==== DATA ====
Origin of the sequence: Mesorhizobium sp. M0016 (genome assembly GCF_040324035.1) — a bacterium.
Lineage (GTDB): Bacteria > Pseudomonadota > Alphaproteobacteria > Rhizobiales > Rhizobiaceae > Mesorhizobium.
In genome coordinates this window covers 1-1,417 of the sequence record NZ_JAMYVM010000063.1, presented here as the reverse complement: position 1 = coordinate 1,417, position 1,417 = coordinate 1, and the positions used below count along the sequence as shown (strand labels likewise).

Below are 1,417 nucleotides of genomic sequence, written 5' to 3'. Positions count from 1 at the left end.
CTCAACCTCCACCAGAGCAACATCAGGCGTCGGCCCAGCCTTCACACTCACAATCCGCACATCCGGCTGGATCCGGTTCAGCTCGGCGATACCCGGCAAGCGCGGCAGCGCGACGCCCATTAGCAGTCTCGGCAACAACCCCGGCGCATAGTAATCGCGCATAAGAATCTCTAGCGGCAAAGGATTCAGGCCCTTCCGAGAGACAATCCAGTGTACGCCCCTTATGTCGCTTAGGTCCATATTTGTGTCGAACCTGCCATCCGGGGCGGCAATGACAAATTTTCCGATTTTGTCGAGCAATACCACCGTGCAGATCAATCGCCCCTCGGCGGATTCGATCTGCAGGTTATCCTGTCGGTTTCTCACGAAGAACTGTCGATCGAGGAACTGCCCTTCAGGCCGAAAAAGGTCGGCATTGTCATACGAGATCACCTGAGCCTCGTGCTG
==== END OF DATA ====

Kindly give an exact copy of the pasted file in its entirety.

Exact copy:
Origin of the sequence: Mesorhizobium sp. M0016 (genome assembly GCF_040324035.1) — a bacterium.
Lineage (GTDB): Bacteria > Pseudomonadota > Alphaproteobacteria > Rhizobiales > Rhizobiaceae > Mesorhizobium.
In genome coordinates this window covers 1-1,417 of the sequence record NZ_JAMYVM010000063.1, presented here as the reverse complement: position 1 = coordinate 1,417, position 1,417 = coordinate 1, and the positions used below count along the sequence as shown (strand labels likewise).

Below are 1,417 nucleotides of genomic sequence, written 5' to 3'. Positions count from 1 at the left end.
CTCAACCTCCACCAGAGCAACATCAGGCGTCGGCCCAGCCTTCACACTCACAATCCGCACATCCGGCTGGATCCGGTTCAGCTCGGCGATACCCGGCAAGCGCGGCAGCGCGACGCCCATTAGCAGTCTCGGCAACAACCCCGGCGCATAGTAATCGCGCATAAGAATCTCTAGCGGCAAAGGATTCAGGCCCTTCCGAGAGACAATCCAGTGTACGCCCCTTATGTCGCTTAGGTCCATATTTGTGTCGAACCTGCCATCCGGGGCGGCAATGACAAATTTTCCGATTTTGTCGAGCAATACCACCGTGCAGATCAATCGCCCCTCGGCGGATTCGATCTGCAGGTTATCCTGTCGGTTTCTCACGAAGAACTGTCGATCGAGGAACTGCCCTTCAGGCCGAAAAAGGTCGGCATTGTCATACGAGATCACCTGAGCCTCGTGCTG